CBD can be consumed orally as a pill or capsule, as a liquid, or as a gummy or other candy. One MyPsoriasisTeam member said, “I only use one dropperful of CBD oil in the morning and at night, with good results. Everyone is different, and what works for one may not work for someone else … but it has been a godsend to me.”
“I have been using CBD oil for two months now and I absolutely love the benefits from it. I’ve noticed a decrease in my plaques,” another member shared.
CBD oil doesn’t work for everyone. A MyPsoriasisTeam member with psoriatic arthritis wrote, “I took a high-quality oral CBD supplement for 30 days. No impact.”
Some MyPsoriasisTeam members experienced some negative side effects that they assumed came from taking daily CBD oil. “Lately my memory has had some definitive gaps at the oddest times, and it may be due to the only new thing in my regimen: CBD oil. So, I'm reducing the frequency of use,” one member wrote. “With the memory losses I experienced, I no longer recommend CBD daily, but am having zero problem using it 2-3 days a week and still get all the benefits.”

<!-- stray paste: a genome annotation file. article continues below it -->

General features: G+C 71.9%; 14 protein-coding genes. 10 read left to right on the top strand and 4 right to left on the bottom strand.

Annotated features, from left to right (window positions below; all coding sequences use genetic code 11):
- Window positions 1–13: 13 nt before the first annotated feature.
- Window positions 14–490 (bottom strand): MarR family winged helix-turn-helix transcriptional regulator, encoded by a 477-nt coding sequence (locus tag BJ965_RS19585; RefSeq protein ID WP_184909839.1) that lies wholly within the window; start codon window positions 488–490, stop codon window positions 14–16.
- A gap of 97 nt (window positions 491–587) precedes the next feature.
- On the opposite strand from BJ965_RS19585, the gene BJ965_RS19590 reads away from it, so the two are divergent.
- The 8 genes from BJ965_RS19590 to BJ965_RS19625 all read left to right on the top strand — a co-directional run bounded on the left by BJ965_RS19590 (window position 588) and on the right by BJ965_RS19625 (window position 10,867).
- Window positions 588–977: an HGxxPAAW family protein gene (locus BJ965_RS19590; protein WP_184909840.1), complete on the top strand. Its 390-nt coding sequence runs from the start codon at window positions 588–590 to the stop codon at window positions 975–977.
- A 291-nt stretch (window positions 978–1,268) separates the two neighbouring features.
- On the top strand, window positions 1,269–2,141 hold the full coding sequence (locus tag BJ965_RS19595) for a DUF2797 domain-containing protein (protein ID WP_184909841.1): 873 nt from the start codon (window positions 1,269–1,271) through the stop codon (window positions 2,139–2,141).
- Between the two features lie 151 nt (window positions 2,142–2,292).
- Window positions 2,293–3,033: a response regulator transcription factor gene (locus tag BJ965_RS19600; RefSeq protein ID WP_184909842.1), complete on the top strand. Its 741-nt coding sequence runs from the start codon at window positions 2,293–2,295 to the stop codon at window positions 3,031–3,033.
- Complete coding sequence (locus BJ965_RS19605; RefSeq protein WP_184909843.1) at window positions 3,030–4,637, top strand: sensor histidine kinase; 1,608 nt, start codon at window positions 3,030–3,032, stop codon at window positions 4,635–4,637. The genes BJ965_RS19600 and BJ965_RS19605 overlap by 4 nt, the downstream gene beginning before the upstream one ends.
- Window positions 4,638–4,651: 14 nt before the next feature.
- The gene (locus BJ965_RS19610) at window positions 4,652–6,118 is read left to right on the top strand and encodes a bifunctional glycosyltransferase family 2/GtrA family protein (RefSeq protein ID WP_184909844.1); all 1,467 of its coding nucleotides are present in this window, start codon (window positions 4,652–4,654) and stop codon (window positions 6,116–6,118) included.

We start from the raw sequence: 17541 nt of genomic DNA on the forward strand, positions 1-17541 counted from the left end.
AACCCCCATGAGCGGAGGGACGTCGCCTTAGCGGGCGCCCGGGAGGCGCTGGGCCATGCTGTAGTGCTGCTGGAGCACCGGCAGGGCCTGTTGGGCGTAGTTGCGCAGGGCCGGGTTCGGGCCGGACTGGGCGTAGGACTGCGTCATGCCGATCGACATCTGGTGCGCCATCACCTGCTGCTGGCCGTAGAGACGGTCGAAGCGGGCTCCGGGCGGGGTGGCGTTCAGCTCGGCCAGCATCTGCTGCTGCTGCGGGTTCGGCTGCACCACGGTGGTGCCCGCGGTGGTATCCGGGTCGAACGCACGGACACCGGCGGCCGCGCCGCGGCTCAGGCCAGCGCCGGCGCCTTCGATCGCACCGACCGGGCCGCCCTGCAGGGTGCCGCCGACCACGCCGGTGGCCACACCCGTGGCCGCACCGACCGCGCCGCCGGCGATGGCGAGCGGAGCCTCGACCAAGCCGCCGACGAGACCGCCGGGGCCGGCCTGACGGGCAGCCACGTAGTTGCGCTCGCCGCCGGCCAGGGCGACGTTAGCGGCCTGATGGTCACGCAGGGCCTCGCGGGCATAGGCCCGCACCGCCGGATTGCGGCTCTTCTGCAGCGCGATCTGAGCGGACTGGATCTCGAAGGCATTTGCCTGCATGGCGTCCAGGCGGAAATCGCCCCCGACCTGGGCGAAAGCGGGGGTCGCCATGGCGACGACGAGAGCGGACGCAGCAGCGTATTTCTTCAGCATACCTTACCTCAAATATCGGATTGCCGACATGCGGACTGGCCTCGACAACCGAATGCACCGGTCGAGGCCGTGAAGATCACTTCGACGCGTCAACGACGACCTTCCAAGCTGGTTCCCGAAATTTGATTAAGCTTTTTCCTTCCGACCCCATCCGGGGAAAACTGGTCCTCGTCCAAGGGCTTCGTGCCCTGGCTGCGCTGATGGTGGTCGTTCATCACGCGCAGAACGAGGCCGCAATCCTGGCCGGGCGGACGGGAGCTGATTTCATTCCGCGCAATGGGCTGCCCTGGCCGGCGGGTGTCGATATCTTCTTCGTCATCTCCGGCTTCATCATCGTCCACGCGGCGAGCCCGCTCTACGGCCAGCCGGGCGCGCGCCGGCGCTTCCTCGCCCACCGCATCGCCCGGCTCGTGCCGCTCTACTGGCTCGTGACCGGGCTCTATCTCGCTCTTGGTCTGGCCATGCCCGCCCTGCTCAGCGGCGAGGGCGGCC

Some members expressed interest in taking CBD orally expressed concern about the taste. Other members reassured them that CBD products come in natural flavors, including peppermint and cinnamon.
Since clinical data is not yet available to support the safety and efficacy of CBD in people with psoriasis, using it to treat psoriasis may come with risks. According to Mayo Clinic, people generally tolerate CBD well, but it can cause side effects including:
Only clinical data can give us reliable information and inform the FDA whether approving CBD for the treatment of psoriasis is appropriate. Fortunately, some clinical trials are currently in the process of recruiting participants or completing their studies. This means there may soon be more information about CBD for psoriasis.
MyPsoriasisTeam is the social network for people with psoriasis and psoriatic arthritis, and their loved ones. On MyPsoriasisTeam, more than 90,000 members come together to ask questions, give advice, and share their stories with others who understand life with psoriasis and psoriatic arthritis.
Have you found CBD oil to be helpful for treatment? Share your experience in the comments below, or start a conversation by posting on your Activities page.